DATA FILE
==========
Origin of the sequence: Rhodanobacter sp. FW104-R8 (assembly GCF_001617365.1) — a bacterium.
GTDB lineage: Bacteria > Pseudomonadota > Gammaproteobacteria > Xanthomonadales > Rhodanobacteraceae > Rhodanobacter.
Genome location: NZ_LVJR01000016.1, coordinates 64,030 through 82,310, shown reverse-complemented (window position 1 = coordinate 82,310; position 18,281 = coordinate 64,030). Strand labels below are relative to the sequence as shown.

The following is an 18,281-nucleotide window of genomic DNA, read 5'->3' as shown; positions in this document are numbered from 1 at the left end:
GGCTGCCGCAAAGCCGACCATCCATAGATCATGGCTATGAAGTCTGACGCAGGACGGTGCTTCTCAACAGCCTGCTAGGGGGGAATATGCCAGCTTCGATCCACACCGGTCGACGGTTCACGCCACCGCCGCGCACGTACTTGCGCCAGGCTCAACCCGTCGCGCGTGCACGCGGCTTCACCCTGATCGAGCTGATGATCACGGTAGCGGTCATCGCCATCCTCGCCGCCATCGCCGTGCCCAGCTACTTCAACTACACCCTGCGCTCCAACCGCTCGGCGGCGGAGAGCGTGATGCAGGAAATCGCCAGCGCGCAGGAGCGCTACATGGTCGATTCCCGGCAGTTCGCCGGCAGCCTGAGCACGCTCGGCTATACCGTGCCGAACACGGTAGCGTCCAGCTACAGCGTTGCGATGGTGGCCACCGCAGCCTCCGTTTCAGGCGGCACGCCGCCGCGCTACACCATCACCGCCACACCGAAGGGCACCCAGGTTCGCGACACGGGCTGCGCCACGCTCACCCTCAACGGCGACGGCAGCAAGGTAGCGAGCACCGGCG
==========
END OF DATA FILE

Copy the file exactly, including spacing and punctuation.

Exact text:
Origin of the sequence: Rhodanobacter sp. FW104-R8 (assembly GCF_001617365.1) — a bacterium.
GTDB lineage: Bacteria > Pseudomonadota > Gammaproteobacteria > Xanthomonadales > Rhodanobacteraceae > Rhodanobacter.
Genome location: NZ_LVJR01000016.1, coordinates 64,030 through 82,310, shown reverse-complemented (window position 1 = coordinate 82,310; position 18,281 = coordinate 64,030). Strand labels below are relative to the sequence as shown.

The following is an 18,281-nucleotide window of genomic DNA, read 5'->3' as shown; positions in this document are numbered from 1 at the left end:
GGCTGCCGCAAAGCCGACCATCCATAGATCATGGCTATGAAGTCTGACGCAGGACGGTGCTTCTCAACAGCCTGCTAGGGGGGAATATGCCAGCTTCGATCCACACCGGTCGACGGTTCACGCCACCGCCGCGCACGTACTTGCGCCAGGCTCAACCCGTCGCGCGTGCACGCGGCTTCACCCTGATCGAGCTGATGATCACGGTAGCGGTCATCGCCATCCTCGCCGCCATCGCCGTGCCCAGCTACTTCAACTACACCCTGCGCTCCAACCGCTCGGCGGCGGAGAGCGTGATGCAGGAAATCGCCAGCGCGCAGGAGCGCTACATGGTCGATTCCCGGCAGTTCGCCGGCAGCCTGAGCACGCTCGGCTATACCGTGCCGAACACGGTAGCGTCCAGCTACAGCGTTGCGATGGTGGCCACCGCAGCCTCCGTTTCAGGCGGCACGCCGCCGCGCTACACCATCACCGCCACACCGAAGGGCACCCAGGTTCGCGACACGGGCTGCGCCACGCTCACCCTCAACGGCGACGGCAGCAAGGTAGCGAGCACCGGCG